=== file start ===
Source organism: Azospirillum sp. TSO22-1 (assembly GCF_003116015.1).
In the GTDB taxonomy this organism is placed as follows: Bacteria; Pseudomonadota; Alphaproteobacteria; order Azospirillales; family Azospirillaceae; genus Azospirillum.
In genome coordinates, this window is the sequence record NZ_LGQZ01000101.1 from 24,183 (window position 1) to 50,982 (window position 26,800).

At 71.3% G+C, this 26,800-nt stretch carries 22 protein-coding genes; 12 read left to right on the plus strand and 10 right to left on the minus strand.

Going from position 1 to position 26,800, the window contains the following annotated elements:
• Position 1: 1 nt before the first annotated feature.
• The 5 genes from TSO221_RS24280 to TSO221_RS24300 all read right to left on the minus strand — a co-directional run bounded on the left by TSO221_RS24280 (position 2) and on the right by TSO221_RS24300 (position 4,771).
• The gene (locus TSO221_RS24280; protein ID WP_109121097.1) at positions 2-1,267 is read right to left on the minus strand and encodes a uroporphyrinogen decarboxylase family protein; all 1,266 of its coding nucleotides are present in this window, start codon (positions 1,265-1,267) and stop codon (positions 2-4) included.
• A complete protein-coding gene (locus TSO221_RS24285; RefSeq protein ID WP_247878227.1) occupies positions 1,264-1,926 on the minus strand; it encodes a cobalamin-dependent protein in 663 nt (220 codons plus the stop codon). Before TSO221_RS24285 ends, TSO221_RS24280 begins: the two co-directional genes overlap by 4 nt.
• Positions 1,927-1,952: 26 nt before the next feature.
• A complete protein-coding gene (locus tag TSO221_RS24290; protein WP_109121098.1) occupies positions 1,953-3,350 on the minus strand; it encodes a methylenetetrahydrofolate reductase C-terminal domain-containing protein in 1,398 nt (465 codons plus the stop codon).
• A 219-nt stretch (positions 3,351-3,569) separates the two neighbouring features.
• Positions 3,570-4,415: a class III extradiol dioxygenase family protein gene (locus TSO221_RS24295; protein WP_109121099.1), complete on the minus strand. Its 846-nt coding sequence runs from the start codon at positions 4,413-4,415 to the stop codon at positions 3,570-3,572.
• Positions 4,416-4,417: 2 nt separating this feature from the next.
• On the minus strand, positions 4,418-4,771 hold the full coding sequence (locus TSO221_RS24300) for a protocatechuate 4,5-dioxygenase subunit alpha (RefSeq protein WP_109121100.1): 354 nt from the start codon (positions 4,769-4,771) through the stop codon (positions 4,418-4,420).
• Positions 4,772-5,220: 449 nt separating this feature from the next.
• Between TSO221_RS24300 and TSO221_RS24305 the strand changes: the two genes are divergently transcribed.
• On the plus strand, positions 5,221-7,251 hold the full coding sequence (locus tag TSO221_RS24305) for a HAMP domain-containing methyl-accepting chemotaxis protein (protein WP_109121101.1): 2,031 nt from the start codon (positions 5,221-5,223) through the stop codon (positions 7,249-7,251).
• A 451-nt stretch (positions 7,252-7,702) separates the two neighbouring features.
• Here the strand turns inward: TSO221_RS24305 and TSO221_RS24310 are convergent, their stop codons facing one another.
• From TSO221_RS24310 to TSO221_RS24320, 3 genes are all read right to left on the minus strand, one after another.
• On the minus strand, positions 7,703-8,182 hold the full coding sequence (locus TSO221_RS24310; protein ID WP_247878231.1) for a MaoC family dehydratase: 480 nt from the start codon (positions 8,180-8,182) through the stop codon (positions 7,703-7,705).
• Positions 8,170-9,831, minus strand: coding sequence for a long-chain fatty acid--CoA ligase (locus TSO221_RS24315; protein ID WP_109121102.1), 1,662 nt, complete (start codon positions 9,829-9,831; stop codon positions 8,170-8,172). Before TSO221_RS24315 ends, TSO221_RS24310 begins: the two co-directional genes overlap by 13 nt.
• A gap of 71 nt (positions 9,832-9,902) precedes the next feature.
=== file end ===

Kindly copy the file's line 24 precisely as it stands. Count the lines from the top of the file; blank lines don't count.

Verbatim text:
• A gap of 71 nt (positions 9,832-9,902) precedes the next feature.